Three new Jobs for Nature projects will help nature thrive in the Bay of Plenty and keep local people in work says Conservation Minister Kiri Allan.
“Up to 30 people will be employed in the projects, which are aimed at boosting local conservation efforts, enhancing some of the region’s most special places and supporting its economic recovery,” Kiri Allan said.
Ngati Tahu-Ngati Whaoa rohe – $826,000 over four years
“A team of 15 people will be employed to restore and improve geothermal, fresh-water and cultural sites in the Ngati Tahu-Ngati Whaoa rohe, ensuring this amazing landscape is protected and enhanced for future generations.
“An added bonus is that waste wood from felled pine will be provided to kaumatua and whanau in need to be used as firewood. Alongside that the project will also have a focus on the development/enhancement of mara kai (vegetable gardens) at two marae.”
“Two separate projects (Aumangea – Tarawera Maunga and Whakahaumanu – Okere) will provide jobs for up to 19 staff from Kaitiaki Adventures, allowing the company to retain and redeploy these world-class white water guides to work on environmental projects as a stop gap measure until international tourism resumes,” Kiri Allan said.
Project Aumangea – Tarawera Maunga – $355,555 over one year
This ambitious project aims to clear wilding pines from Mt Tarawera and is a joint project involving the Department of Conservation, Ministry for Primary Industry, Bay of Plenty Regional Council, and Ngāti Rangitihi.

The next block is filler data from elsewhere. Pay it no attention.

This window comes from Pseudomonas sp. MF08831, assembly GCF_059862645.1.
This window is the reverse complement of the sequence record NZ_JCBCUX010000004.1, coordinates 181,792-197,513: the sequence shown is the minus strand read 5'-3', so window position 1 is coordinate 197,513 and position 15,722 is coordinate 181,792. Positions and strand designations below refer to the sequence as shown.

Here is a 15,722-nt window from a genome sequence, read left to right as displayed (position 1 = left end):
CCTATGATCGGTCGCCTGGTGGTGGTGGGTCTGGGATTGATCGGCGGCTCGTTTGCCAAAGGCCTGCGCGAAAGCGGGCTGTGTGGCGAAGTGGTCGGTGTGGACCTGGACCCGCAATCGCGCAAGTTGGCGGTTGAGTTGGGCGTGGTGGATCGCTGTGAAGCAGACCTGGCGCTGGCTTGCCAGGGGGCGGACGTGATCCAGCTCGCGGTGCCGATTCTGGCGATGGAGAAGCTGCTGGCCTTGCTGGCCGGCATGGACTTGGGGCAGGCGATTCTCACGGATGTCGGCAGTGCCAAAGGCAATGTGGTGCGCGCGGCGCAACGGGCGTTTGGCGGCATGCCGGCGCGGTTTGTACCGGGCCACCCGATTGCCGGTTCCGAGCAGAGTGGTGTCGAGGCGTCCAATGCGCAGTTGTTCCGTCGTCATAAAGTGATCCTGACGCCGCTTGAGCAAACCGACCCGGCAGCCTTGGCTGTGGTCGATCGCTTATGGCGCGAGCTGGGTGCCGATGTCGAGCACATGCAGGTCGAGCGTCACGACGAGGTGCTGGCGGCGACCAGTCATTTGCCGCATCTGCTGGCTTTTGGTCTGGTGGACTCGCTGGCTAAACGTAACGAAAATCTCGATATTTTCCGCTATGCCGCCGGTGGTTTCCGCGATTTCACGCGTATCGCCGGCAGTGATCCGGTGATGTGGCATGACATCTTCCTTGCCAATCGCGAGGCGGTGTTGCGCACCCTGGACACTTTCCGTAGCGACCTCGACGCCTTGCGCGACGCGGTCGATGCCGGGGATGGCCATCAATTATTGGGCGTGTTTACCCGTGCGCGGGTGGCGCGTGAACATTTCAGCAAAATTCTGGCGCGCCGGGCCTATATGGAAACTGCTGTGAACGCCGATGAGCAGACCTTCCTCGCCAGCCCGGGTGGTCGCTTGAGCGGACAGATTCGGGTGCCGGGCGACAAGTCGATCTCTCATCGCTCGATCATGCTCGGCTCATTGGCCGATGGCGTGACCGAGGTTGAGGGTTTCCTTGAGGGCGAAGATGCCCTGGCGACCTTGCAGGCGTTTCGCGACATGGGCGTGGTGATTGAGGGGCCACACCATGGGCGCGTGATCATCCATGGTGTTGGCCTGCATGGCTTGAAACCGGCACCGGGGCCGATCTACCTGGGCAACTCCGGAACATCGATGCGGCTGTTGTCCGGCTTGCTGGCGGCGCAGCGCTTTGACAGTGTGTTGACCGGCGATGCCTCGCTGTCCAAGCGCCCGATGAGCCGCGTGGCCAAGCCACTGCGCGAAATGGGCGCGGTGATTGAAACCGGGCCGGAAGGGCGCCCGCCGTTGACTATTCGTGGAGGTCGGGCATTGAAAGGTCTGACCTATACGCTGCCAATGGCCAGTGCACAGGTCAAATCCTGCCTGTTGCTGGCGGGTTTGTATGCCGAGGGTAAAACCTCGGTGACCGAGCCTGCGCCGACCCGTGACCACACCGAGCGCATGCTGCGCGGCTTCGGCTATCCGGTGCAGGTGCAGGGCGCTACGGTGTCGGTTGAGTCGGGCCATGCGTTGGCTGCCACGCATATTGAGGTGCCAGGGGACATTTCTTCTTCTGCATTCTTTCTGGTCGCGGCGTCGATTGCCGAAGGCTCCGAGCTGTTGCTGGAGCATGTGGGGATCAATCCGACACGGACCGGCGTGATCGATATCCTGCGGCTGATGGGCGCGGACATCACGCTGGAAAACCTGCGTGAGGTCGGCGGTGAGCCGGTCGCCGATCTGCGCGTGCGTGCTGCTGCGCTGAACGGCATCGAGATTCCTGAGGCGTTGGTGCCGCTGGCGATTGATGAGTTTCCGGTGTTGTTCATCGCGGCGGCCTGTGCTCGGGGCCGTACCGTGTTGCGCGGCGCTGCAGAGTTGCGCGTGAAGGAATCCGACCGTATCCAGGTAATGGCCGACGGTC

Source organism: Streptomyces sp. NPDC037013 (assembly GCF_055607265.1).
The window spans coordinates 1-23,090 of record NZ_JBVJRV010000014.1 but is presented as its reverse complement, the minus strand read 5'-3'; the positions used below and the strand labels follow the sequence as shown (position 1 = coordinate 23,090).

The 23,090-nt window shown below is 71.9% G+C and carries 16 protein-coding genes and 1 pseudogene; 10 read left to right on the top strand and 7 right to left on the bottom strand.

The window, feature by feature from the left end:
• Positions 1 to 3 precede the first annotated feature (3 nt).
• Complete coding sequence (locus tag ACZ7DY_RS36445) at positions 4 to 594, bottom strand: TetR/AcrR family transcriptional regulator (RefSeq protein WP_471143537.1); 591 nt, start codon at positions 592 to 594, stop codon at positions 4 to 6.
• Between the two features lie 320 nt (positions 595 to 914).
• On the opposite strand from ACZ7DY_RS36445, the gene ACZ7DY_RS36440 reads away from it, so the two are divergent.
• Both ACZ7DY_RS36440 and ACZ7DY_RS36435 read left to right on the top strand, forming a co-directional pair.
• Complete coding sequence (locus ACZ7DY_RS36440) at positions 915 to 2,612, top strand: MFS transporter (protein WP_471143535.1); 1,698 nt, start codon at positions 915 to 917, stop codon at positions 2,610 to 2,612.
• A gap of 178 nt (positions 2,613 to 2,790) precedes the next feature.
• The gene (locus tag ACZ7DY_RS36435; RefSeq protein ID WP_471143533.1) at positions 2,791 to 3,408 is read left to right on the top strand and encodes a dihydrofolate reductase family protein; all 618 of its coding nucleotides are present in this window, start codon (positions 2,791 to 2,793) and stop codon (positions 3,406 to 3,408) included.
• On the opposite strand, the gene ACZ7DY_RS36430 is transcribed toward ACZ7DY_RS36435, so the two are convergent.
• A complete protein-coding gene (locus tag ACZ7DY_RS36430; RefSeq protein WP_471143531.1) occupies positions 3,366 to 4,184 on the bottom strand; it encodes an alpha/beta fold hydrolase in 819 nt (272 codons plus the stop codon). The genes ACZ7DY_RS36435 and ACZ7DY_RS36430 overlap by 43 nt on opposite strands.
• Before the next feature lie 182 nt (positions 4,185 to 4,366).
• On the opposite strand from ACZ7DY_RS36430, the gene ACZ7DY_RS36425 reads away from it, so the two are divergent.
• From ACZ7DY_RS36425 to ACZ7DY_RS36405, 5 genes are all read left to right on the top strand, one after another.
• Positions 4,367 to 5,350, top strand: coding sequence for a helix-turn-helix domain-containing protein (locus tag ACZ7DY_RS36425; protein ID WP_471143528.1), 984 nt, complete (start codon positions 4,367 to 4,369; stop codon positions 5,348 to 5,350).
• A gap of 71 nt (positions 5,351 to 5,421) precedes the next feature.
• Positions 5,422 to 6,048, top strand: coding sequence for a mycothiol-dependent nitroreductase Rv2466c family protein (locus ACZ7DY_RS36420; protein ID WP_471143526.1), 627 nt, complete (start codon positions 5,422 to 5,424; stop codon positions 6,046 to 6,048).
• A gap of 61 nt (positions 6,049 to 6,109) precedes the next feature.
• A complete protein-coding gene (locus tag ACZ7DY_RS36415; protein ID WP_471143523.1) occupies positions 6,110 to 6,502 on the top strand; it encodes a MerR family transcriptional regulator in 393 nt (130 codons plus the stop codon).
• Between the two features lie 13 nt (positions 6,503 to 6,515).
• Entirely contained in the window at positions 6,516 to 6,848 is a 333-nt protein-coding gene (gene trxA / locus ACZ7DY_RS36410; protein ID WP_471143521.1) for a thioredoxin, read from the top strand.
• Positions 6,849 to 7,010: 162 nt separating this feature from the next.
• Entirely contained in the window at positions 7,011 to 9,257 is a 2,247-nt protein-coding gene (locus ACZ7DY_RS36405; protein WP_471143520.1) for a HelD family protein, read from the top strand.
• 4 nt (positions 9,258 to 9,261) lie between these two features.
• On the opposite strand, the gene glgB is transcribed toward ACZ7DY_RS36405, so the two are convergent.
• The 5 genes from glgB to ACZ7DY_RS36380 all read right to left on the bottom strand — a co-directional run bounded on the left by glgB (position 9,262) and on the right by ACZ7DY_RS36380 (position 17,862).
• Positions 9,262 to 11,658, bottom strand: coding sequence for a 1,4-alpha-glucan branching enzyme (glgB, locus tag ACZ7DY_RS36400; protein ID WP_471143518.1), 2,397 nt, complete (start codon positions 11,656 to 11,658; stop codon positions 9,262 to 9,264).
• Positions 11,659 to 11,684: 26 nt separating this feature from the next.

Kaitiaki staff will work as ground crews to conduct hand-pulling in steep alpine sections of the mountain, building on work carried out since 2008 to protect regenerating post-eruption indigenous shrub land, alpine vegetation and geothermal ecosystems. Track and access maintenance, plus weed control on the roadside will also be undertaken.
Project Whakahaumanu – Okere – $220,265 over one year
Kaitiaki Adventure staff will be deployed to carry out conservation work on the Otanewainuku Ecological Area where they will undertake removal of noxious plants, fencing, communal garden construction, harakeke transplanting, re-establishment of manuka plantation, pest control and erecting nesting boxes on selected areas.
“The Bay of Plenty relies on tourism, forestry and local businesses, all of which have been heavily impacted by Covid-19. This $1.4million investment helps protect a unique environment, while also offering some fantastic new training and job opportunities to locals as the economy recovers,” Kiri Allan said